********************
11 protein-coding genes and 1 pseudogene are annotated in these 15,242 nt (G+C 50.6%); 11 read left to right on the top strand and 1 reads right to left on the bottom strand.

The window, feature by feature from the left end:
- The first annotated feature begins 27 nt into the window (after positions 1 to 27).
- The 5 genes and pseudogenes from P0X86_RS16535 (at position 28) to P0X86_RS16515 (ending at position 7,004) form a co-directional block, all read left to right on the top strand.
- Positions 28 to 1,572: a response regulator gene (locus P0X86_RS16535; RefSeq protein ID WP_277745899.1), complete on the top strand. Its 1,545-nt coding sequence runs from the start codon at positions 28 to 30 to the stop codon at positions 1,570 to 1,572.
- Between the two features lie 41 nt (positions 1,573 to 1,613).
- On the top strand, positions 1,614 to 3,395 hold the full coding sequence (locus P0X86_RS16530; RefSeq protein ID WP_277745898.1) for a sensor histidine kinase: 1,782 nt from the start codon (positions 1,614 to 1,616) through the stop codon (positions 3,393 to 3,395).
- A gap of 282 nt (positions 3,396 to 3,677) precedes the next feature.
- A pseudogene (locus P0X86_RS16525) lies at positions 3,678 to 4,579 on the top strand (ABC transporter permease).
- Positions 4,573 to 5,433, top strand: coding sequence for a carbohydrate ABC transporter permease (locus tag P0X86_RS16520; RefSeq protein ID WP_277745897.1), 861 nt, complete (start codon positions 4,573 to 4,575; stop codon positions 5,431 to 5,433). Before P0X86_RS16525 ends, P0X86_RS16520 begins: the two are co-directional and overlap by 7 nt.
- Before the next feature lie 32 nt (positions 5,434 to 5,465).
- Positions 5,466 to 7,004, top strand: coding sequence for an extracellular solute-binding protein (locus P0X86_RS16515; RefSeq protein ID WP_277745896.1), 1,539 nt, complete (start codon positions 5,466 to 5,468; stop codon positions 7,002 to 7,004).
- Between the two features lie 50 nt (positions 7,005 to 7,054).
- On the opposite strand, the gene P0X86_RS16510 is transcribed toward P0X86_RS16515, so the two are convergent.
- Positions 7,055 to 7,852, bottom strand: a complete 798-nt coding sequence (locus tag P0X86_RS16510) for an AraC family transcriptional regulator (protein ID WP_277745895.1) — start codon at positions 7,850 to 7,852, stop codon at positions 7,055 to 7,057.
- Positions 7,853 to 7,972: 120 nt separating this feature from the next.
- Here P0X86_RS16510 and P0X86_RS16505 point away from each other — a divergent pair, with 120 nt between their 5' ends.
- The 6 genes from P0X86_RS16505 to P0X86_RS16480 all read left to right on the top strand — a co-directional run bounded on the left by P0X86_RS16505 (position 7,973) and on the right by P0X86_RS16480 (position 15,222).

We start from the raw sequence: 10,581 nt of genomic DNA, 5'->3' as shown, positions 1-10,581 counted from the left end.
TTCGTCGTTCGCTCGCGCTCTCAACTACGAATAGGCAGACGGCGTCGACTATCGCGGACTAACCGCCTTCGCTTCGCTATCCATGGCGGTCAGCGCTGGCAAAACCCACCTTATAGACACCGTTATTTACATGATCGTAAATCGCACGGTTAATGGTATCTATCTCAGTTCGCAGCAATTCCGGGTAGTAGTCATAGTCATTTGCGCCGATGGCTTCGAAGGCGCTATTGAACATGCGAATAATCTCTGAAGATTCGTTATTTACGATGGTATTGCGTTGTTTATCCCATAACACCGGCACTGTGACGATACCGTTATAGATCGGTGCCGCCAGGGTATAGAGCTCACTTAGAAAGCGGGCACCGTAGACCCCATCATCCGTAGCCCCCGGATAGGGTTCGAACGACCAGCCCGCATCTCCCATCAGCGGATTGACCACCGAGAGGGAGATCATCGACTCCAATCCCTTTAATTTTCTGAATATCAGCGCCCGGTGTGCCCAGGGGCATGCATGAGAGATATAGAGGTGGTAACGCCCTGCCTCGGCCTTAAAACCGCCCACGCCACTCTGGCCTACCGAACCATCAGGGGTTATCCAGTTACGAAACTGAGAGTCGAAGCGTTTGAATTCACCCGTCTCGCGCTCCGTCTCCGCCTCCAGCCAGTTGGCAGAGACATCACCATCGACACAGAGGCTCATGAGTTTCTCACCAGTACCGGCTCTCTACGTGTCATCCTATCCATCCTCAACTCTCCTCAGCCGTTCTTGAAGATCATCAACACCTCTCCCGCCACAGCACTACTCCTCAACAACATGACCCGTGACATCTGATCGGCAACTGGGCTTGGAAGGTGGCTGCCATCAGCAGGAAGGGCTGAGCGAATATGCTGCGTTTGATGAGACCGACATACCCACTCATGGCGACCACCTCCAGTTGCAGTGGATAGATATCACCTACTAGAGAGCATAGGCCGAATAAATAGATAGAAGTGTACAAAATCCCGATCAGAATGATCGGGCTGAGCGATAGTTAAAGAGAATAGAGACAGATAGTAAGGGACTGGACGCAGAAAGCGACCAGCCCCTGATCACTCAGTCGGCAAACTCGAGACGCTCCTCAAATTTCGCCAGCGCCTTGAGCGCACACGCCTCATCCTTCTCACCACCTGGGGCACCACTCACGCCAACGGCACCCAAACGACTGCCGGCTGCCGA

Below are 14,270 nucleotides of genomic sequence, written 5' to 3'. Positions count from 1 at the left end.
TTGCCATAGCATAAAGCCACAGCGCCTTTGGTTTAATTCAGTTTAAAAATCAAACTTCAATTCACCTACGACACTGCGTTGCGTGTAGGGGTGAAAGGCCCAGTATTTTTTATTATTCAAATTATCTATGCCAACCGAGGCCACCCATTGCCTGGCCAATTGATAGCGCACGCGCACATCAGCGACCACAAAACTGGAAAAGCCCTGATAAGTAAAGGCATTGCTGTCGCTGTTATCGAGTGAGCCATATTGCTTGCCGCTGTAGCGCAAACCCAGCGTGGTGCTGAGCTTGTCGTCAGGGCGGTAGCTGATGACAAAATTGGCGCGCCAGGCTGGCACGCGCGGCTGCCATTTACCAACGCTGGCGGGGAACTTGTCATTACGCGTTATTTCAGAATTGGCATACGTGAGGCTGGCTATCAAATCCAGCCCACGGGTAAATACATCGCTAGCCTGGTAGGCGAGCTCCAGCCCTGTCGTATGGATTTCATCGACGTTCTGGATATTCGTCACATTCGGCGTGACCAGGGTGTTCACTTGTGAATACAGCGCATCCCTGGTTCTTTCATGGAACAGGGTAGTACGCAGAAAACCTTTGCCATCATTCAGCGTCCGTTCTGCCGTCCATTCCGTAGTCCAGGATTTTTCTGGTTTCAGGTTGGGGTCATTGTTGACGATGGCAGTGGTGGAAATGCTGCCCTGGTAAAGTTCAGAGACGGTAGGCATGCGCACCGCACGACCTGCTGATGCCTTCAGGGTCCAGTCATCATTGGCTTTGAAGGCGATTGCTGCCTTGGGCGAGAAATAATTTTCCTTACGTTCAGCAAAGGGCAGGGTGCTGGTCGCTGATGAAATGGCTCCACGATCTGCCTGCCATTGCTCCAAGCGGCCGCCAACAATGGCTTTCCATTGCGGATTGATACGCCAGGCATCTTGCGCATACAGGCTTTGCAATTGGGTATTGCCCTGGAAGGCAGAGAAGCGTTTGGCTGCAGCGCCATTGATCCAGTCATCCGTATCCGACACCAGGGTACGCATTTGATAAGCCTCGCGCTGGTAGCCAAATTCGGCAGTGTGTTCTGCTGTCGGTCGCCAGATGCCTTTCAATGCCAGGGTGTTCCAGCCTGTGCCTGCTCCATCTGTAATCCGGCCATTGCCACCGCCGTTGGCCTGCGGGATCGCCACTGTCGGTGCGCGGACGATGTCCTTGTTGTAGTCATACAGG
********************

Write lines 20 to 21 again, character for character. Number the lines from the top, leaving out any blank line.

TTCGTCGTTCGCTCGCGCTCTCAACTACGAATAGGCAGACGGCGTCGACTATCGCGGACTAACCGCCTTCGCTTCGCTATCCATGGCGGTCAGCGCTGGCAAAACCCACCTTATAGACACCGTTATTTACATGATCGTAAATCGCACGGTTAATGGTATCTATCTCAGTTCGCAGCAATTCCGGGTAGTAGTCATAGTCATTTGCGCCGATGGCTTCGAAGGCGCTATTGAACATGCGAATAATCTCTGAAGATTCGTTATTTACGATGGTATTGCGTTGTTTATCCCATAACACCGGCACTGTGACGATACCGTTATAGATCGGTGCCGCCAGGGTATAGAGCTCACTTAGAAAGCGGGCACCGTAGACCCCATCATCCGTAGCCCCCGGATAGGGTTCGAACGACCAGCCCGCATCTCCCATCAGCGGATTGACCACCGAGAGGGAGATCATCGACTCCAATCCCTTTAATTTTCTGAATATCAGCGCCCGGTGTGCCCAGGGGCATGCATGAGAGATATAGAGGTGGTAACGCCCTGCCTCGGCCTTAAAACCGCCCACGCCACTCTGGCCTACCGAACCATCAGGGGTTATCCAGTTACGAAACTGAGAGTCGAAGCGTTTGAATTCACCCGTCTCGCGCTCCGTCTCCGCCTCCAGCCAGTTGGCAGAGACATCACCATCGACACAGAGGCTCATGAGTTTCTCACCAGTACCGGCTCTCTACGTGTCATCCTATCCATCCTCAACTCTCCTCAGCCGTTCTTGAAGATCATCAACACCTCTCCCGCCACAGCACTACTCCTCAACAACATGACCCGTGACATCTGATCGGCAACTGGGCTTGGAAGGTGGCTGCCATCAGCAGGAAGGGCTGAGCGAATATGCTGCGTTTGATGAGACCGACATACCCACTCATGGCGACCACCTCCAGTTGCAGTGGATAGATATCACCTACTAGAGAGCATAGGCCGAATAAATAGATAGAAGTGTACAAAATCCCGATCAGAATGATCGGGCTGAGCGATAGTTAAAGAGAATAGAGACAGATAGTAAGGGACTGGACGCAGAAAGCGACCAGCCCCTGATCACTCAGTCGGCAAACTCGAGACGCTCCTCAAATTTCGCCAGCGCCTTGAGCGCACACGCCTCATCCTTCTCACCACCTGGGGCACCACTCACGCCAACGGCACCCAAACGACTGCCGGCTGCCGA

Below are 14,270 nucleotides of genomic sequence, written 5' to 3'. Positions count from 1 at the left end.